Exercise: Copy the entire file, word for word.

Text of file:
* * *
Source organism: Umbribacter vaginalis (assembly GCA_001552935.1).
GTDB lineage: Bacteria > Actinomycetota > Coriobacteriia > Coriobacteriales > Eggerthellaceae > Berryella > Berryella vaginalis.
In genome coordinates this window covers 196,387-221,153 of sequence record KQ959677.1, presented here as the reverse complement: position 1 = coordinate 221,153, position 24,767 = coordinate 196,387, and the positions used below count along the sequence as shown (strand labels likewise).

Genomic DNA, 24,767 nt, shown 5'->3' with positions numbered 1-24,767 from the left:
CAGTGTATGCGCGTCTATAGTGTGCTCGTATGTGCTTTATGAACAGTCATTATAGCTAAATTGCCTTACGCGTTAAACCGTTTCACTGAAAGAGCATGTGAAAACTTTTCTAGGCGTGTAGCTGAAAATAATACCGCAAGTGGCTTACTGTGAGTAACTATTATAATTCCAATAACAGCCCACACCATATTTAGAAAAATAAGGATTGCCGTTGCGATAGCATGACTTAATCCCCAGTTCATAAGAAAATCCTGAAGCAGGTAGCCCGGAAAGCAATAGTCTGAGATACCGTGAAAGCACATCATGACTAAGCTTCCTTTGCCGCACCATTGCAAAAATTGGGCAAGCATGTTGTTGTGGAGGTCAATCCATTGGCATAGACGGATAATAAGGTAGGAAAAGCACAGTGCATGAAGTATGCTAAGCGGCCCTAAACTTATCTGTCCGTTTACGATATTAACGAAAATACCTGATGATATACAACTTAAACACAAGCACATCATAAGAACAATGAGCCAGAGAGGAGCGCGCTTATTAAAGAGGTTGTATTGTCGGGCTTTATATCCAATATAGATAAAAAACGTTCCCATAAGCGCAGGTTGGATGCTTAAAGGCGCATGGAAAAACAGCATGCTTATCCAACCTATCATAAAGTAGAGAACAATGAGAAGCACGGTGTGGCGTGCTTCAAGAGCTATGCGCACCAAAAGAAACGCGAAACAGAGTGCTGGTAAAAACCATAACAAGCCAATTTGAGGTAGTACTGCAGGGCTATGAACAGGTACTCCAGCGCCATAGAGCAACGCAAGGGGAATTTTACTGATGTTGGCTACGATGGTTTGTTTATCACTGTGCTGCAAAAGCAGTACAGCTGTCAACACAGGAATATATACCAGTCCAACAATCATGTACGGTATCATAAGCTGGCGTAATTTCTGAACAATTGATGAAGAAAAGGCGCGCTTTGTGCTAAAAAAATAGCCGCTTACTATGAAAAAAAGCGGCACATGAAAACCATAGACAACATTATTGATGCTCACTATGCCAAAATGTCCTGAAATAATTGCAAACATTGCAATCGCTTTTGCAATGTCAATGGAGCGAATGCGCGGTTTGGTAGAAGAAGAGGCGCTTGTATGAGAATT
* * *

Source organism: Umbribacter vaginalis (assembly GCA_001552935.1).
GTDB lineage: Bacteria > Actinomycetota > Coriobacteriia > Coriobacteriales > Eggerthellaceae > Berryella > Berryella vaginalis.
In genome coordinates this window covers 196,387-221,153 of sequence record KQ959677.1, presented here as the reverse complement: position 1 = coordinate 221,153, position 24,767 = coordinate 196,387, and the positions used below count along the sequence as shown (strand labels likewise).

Genomic DNA, 24,767 nt, shown 5'->3' with positions numbered 1-24,767 from the left:
CAGTGTATGCGCGTCTATAGTGTGCTCGTATGTGCTTTATGAACAGTCATTATAGCTAAATTGCCTTACGCGTTAAACCGTTTCACTGAAAGAGCATGTGAAAACTTTTCTAGGCGTGTAGCTGAAAATAATACCGCAAGTGGCTTACTGTGAGTAACTATTATAATTCCAATAACAGCCCACACCATATTTAGAAAAATAAGGATTGCCGTTGCGATAGCATGACTTAATCCCCAGTTCATAAGAAAATCCTGAAGCAGGTAGCCCGGAAAGCAATAGTCTGAGATACCGTGAAAGCACATCATGACTAAGCTTCCTTTGCCGCACCATTGCAAAAATTGGGCAAGCATGTTGTTGTGGAGGTCAATCCATTGGCATAGACGGATAATAAGGTAGGAAAAGCACAGTGCATGAAGTATGCTAAGCGGCCCTAAACTTATCTGTCCGTTTACGATATTAACGAAAATACCTGATGATATACAACTTAAACACAAGCACATCATAAGAACAATGAGCCAGAGAGGAGCGCGCTTATTAAAGAGGTTGTATTGTCGGGCTTTATATCCAATATAGATAAAAAACGTTCCCATAAGCGCAGGTTGGATGCTTAAAGGCGCATGGAAAAACAGCATGCTTATCCAACCTATCATAAAGTAGAGAACAATGAGAAGCACGGTGTGGCGTGCTTCAAGAGCTATGCGCACCAAAAGAAACGCGAAACAGAGTGCTGGTAAAAACCATAACAAGCCAATTTGAGGTAGTACTGCAGGGCTATGAACAGGTACTCCAGCGCCATAGAGCAACGCAAGGGGAATTTTACTGATGTTGGCTACGATGGTTTGTTTATCACTGTGCTGCAAAAGCAGTACAGCTGTCAACACAGGAATATATACCAGTCCAACAATCATGTACGGTATCATAAGCTGGCGTAATTTCTGAACAATTGATGAAGAAAAGGCGCGCTTTGTGCTAAAAAAATAGCCGCTTACTATGAAAAAAAGCGGCACATGAAAACCATAGACAACATTATTGATGCTCACTATGCCAAAATGTCCTGAAATAATTGCAAACATTGCAATCGCTTTTGCAATGTCAATGGAGCGAATGCGCGGTTTGGTAGAAGAAGAGGCGCTTGTATGAGAATT